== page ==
Billionaire Kristo Käärmann and CEO of fintech startup Wise fined nearly $500,000 for deliberately not paying his taxes
There is a popular saying that “taxes are for the little people.” In 2018, Elon Musk, the second richest person in the world, paid zero ($0) in federal income tax. Over the years, a new pattern has emerged among the tech elites where they pay little to no taxes or avoid taxes altogether.
According to a report by Publica, citing a vast cache of IRS information, the organization found that “billionaires like Jeff Bezos, Elon Musk, and Warren Buffett pay little in income tax compared to their massive wealth — sometimes, even nothing.”
Not paying taxes is not isolated to the United States. Across the pond, the office of Her Majesty’s Revenue (HMRC) and Customs has fined Wise CEO Kristo Käärmann fined £365,651 (approx. $500,000) for deliberately defaulting on his tax bill, according to news first reported by The Telegraph newspaper.
HMRC spokesperson said that “Kristo was late submitting his personal tax returns for the 2017/18 tax year, despite sufficient reminders from HMRC.” Käärmann was dealt the penalty after being late to submit his personal tax returns during the 2017/18 tax year. His tax bill for that year was £720,495, according to Her Majesty’s Revenue and Customs.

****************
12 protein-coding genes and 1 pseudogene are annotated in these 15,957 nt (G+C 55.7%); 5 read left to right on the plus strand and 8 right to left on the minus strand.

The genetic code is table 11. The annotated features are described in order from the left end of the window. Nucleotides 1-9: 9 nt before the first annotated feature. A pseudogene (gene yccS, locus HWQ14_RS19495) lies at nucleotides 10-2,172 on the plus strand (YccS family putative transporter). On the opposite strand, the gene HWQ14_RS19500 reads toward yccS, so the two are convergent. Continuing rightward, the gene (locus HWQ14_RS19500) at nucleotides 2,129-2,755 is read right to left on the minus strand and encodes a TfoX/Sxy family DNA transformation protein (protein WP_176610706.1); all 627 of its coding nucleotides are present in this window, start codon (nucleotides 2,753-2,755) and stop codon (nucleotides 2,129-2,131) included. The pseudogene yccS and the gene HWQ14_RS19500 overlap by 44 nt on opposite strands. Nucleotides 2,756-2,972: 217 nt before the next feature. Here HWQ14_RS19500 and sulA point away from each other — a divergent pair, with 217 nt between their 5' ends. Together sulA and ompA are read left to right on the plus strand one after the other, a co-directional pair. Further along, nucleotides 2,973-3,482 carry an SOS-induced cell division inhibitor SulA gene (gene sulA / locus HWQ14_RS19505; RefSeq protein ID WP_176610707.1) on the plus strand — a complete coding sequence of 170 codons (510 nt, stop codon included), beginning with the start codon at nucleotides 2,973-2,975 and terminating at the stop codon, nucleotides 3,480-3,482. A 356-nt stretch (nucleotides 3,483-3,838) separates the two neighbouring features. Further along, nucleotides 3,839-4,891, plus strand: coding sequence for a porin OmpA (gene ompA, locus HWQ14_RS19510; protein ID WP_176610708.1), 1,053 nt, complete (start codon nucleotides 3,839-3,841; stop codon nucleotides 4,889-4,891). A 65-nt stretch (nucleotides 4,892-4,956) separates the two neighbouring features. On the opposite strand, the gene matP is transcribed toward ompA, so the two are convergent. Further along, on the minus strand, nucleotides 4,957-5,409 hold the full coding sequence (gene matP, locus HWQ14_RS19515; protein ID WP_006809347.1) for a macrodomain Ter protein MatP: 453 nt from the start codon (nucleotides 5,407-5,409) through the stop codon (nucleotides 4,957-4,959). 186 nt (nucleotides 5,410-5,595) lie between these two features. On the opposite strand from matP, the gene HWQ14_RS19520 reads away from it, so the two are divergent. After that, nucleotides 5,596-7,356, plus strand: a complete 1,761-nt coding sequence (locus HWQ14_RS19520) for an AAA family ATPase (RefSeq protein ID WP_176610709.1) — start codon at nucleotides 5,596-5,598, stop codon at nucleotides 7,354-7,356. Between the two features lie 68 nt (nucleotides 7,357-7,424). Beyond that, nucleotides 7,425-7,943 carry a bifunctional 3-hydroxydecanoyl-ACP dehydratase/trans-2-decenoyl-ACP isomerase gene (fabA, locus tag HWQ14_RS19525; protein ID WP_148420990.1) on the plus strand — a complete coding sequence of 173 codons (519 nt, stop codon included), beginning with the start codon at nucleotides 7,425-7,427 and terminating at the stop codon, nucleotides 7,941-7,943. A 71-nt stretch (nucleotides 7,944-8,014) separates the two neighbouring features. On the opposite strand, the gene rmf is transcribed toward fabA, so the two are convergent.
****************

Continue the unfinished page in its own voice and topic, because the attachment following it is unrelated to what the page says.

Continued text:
“We are able to publish the names of those penalized under civil procedures for deliberately defaulting on certain tax obligations,” an HMRC spokesperson told CNBC, without commenting on the specifics of Käärmann’s case.
“This is about influencing behavior by encouraging defaulters to engage with HMRC.” A spokesperson for Käärmann told CNBC that the Estonian-born billionaire “has since devoted more time to keeping his personal admin in order.”
“Kristo was late submitting his personal tax returns for the 2017/18 tax year, despite sufficient reminders from HMRC,” the spokesperson said. “His tax returns have since been completed, and he paid substantial late filing penalties.”
We covered Wise back in July after the London-based fintech startup went public and finally made its debut on the London Stock Exchange through a direct listing valuing the company at $11 billion and making Kristo Käärmann and Taavet Hinrikus billionaires. Käärmann’s stake in the business is worth approximately $2.1 billion, while Hinrikus’ is worth $1.2 billion.
Formerly called TransferWise, Wise was founded 11 years ago by two Estonian friends Kristo Käärmann and Taavet Hinrikus after their frustration with opaque bank charges on international money transfers. They later decided to find a new way to make cross-border transactions at the real exchange rate.